How to see into the future Billions of dollars are spent on experts who claim they can forecast what’s around the corner, in business, finance and economics. Most of them get it wrong. Now a groundbreaking study has unlocked the secret: it IS possible to predict the future – and a new breed of ‘superforecasters’ knows how to do it ©Laurie Rollitt Irving Fisher was once the most famous economist in the world. In the 1920s, Fisher had two great rivals. Fisher’s rivals fared better than he did. If Fisher and Babson could see the modern forecasting industry, it would have astonished them in its scale, range and hyperactivity. It is true that forecasting now seems ubiquitous. Irving Fisher. Real breakthroughs have been achieved in certain areas, especially where rich datasets have become available – for example, weather forecasting, online retailing and supply-chain management. So why is forecasting so difficult – and is there hope for improvement? Tetlock’s response was patient, painstaking and quietly brilliant.

The Learning Myth: Why I'll Never Tell My Son He's Smart | Salman Khan My 5-year-­old son has just started reading. Every night, we lay on his bed and he reads a short book to me. Inevitably, he'll hit a word that he has trouble with: last night the word was "gratefully." Researchers have known for some time that the brain is like a muscle; that the more you use it the more it grows. However, not everyone realizes this. The good news is that mindsets can be taught; they're malleable. I really want to start a national conversation that examines how we as a society can help people develop a growth mindset. And now here's a surprise for you.

How the Internet of Things Changes Business Models - Gordon Hui by Gordon Hui | 12:00 PM July 29, 2014 As the Internet of Things (IoT) spreads, the implications for business model innovation are huge. Filling out well-known frameworks and streamlining established business models won’t be enough. To take advantage of new, cloud-based opportunities, today’s companies will need to fundamentally rethink their orthodoxies about value creation and value capture. Value creation, which involves performing activities that increase the value of a company’s offering and encourage customer willingness to pay, is the heart of any business model. In traditional product companies, creating value meant identifying enduring customer needs and manufacturing well-engineered solutions. But in a connected world, products are no longer one-and-done. Albert Shum, Partner Director of UX Design at Microsoft, notes: “Business models are about creating experiences of value. Options for control points also expand through the IoT.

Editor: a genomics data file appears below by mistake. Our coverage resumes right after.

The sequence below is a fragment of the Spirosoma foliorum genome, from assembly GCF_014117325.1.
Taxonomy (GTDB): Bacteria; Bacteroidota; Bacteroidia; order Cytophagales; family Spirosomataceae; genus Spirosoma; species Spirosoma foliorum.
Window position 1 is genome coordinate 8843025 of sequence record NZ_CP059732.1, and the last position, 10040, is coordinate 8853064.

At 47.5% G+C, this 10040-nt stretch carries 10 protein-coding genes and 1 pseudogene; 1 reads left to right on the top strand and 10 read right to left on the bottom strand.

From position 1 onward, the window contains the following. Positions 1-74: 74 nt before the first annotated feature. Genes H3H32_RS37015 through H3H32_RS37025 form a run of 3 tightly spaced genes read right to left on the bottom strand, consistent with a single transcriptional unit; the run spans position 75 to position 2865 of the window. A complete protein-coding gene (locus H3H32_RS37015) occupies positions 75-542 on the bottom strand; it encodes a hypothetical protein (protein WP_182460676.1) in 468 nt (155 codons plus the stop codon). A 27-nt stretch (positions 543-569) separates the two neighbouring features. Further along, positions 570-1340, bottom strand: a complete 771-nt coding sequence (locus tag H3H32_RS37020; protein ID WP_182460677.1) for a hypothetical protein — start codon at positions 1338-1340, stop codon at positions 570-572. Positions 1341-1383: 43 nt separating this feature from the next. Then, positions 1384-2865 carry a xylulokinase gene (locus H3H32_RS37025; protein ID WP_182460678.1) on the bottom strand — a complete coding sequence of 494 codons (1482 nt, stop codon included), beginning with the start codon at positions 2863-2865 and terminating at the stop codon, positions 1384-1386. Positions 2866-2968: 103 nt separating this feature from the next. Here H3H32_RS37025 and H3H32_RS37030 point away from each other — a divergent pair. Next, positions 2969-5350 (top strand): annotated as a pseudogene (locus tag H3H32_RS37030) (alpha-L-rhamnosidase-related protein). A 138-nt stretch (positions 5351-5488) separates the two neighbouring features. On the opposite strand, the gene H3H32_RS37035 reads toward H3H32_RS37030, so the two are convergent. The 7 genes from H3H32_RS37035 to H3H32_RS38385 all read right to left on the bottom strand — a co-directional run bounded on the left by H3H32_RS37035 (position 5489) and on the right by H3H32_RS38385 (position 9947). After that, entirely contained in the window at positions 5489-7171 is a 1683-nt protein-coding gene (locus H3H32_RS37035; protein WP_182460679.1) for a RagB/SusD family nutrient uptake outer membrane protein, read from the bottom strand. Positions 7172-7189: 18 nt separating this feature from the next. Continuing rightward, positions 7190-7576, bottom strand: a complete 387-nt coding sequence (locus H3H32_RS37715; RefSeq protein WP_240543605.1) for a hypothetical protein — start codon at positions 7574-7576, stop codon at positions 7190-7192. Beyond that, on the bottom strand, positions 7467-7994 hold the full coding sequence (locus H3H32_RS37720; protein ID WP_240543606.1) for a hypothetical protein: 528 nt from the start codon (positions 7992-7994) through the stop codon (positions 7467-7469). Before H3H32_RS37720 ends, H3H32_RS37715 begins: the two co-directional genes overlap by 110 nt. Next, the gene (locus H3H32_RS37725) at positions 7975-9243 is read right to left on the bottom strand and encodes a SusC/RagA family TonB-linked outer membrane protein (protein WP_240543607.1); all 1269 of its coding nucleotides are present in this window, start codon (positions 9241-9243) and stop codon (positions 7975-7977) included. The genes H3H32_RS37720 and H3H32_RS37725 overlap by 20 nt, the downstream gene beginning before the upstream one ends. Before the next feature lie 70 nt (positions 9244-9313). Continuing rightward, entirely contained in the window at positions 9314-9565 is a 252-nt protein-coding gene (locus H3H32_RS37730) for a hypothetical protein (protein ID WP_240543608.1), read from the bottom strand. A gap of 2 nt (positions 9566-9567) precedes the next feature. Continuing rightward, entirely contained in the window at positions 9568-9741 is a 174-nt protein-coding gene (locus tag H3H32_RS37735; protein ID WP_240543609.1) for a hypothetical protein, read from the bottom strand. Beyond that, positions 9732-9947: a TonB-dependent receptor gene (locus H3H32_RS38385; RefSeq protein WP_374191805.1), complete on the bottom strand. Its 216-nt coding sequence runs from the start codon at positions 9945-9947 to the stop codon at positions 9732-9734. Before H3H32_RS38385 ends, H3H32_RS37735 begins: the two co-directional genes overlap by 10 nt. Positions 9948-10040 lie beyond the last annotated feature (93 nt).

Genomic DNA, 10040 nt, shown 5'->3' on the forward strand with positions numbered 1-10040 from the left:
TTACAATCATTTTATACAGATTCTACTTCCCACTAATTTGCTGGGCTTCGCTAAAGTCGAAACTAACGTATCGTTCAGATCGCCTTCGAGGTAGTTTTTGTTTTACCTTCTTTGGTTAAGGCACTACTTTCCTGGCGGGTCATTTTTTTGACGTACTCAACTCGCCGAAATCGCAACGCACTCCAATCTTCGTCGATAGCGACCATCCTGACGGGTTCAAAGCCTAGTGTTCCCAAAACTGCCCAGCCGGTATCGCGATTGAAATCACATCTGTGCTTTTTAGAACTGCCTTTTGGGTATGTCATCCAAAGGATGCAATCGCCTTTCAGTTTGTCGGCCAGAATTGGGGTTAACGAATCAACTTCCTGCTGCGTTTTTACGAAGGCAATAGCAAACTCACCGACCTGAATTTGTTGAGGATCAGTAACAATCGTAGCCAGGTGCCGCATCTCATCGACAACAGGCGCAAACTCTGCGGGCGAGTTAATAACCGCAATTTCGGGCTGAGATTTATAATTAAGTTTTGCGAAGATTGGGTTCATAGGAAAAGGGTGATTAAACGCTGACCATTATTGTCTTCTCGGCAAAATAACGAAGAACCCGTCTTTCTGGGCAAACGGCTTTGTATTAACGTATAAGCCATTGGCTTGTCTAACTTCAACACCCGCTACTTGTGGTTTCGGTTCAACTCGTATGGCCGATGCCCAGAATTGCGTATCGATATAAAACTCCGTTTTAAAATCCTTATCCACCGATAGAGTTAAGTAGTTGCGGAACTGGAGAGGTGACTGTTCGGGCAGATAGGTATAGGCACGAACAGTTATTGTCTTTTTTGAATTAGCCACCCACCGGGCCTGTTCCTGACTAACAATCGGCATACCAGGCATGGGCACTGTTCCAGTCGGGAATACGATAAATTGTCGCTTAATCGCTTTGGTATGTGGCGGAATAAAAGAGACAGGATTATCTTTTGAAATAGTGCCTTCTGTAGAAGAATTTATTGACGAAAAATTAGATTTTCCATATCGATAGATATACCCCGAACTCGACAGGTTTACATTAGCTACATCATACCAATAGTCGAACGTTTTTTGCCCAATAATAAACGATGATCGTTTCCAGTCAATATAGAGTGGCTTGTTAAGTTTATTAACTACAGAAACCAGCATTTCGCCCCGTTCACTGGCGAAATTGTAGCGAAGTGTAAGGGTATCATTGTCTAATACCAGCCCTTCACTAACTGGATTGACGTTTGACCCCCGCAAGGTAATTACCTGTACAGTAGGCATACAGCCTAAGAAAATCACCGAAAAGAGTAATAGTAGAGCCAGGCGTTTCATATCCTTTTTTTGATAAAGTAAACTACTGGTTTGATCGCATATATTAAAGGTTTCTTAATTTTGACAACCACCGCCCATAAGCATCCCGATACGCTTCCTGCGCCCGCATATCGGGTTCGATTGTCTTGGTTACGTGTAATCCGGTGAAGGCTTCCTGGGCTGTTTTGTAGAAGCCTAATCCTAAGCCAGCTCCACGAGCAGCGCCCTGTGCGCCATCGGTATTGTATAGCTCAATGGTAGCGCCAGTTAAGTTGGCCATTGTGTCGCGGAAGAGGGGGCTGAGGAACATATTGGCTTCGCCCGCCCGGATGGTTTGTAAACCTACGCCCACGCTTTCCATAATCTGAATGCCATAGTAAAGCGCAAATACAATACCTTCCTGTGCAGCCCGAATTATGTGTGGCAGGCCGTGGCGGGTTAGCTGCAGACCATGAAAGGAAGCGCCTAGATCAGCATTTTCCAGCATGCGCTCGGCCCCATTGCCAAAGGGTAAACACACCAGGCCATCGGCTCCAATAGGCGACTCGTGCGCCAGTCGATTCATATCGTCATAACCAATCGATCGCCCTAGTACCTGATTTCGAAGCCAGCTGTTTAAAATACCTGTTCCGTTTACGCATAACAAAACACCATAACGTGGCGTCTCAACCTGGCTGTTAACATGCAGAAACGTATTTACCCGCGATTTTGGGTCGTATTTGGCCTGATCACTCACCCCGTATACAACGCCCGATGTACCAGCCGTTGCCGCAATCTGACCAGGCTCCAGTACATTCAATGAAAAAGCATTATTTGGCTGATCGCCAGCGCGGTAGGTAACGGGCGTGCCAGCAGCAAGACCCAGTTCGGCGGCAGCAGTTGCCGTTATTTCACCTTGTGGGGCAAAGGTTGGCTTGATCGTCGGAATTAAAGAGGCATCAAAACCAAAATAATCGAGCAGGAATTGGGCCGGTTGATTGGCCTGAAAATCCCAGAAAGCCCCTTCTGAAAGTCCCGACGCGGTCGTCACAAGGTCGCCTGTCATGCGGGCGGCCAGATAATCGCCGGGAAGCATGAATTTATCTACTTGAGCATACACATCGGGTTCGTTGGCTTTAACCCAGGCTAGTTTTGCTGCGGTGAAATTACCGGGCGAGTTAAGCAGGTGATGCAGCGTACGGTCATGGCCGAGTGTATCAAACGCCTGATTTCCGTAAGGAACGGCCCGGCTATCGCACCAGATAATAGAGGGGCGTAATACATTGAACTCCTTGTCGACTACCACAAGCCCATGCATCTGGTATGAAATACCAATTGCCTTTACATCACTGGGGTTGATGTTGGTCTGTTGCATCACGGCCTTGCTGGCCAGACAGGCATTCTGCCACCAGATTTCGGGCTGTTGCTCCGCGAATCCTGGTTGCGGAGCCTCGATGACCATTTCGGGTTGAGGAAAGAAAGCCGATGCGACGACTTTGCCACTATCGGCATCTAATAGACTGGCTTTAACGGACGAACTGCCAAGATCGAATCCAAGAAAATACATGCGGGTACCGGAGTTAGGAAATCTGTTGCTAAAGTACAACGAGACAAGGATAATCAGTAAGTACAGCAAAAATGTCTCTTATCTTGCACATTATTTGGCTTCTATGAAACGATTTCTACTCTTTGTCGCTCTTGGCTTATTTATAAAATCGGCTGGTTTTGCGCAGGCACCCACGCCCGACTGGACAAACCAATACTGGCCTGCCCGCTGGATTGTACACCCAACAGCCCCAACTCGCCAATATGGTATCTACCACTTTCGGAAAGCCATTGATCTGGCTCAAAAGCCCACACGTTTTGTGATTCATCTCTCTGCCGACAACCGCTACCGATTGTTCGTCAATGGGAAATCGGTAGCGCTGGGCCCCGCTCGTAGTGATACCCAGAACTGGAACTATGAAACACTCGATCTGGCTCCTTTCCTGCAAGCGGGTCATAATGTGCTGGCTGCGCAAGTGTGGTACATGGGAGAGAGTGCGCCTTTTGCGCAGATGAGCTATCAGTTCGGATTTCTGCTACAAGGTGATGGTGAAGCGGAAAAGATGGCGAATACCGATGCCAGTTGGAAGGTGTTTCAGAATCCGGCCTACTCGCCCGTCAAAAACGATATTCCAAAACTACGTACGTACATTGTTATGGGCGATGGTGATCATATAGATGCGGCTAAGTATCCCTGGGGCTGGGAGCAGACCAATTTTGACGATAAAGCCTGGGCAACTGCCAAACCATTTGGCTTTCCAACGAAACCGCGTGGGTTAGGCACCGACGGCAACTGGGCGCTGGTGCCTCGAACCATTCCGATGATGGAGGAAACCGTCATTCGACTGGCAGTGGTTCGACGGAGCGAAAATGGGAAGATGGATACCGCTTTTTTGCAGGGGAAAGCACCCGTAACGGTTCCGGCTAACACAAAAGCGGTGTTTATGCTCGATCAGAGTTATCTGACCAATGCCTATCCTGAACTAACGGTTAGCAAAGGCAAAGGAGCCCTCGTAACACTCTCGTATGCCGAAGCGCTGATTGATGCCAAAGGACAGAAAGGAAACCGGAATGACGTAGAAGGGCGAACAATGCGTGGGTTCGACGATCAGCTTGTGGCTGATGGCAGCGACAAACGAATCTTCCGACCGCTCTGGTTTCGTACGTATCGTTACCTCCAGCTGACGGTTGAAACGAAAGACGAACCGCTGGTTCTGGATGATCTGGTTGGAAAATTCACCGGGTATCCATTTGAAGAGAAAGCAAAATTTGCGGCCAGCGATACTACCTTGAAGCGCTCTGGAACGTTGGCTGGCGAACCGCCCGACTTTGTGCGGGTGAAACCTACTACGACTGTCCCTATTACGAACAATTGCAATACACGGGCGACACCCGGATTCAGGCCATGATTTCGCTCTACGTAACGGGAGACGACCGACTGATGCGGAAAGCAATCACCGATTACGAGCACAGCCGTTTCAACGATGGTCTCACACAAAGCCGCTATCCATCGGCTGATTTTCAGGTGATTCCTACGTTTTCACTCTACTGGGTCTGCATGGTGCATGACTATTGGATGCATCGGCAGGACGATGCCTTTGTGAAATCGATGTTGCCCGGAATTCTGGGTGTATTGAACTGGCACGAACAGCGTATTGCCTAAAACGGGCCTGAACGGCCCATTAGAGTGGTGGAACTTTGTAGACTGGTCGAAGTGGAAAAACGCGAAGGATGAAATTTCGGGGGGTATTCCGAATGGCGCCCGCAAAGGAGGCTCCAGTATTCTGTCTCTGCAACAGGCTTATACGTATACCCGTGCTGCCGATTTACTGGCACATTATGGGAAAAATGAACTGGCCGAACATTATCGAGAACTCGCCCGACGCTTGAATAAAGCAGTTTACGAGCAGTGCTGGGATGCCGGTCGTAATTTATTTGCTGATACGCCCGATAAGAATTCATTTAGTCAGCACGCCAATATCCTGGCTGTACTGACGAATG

Bubble Finance At Work: How The Share Repurchase Mania Is Gutting Growth And Leaving Financial Wrecks Like Radio Shack | David Stockman's Contra Corner Janet Yellen is a chatterbox of numbers, but most of them are “noise”. And that’s her term. Yet here is a profoundly important set of numbers that you haven’t heard boo about from Yellen and her mad money printers. To wit, during the “difficult” economic times since the financial crisis began gathering force in Q1 2008, the S&P 500 companies have distributed $3.8 trillion in stock buybacks and dividends out of just $4 trillion in cumulative net income. Self-evidently, the corporate form of business organization is designed such that some considerable portion of net earnings should be returned to their owners each year. Needless to say, that is the opposite of the “growth” and “escape velocity” story that currently excites stock market punters, and is wildly inconsistent with present capitalization rates in the stock market. But now we are off the races once again. Today it is in a liquidity crisis, with barely $60 million of available cash. By Eric Englund

Association of Professional Futurists - Nine Metaphors for a Futurist Initially this post was to be called 'Dress Code for Futurists'. After spending five years with futurists from over the world, I wanted to find out whether there was a particular way to dress for futurists. Doctors, plumbers, history teachers, clowns and other professions have their own dress code, whether it's prescribed or not. We futurists are privileged (or at least some are) to work with diverse groups of people. In my foresight master's program, we were often advised to "meet the system where it's at", i.e. to adapt ourselves to the context, organisation and people for which we do foresight work. Instead of exploring outer appearance such as clothes, I realised that I've actually been exploring this idea of general appearance in metaphors over the past year in my APF blog posts... So, in which forms and shapes can we futurists appear? 1. My interest in metaphors for futurists started with the Trickster - a character found in many myths. 2. The Clown is related to the Trickster.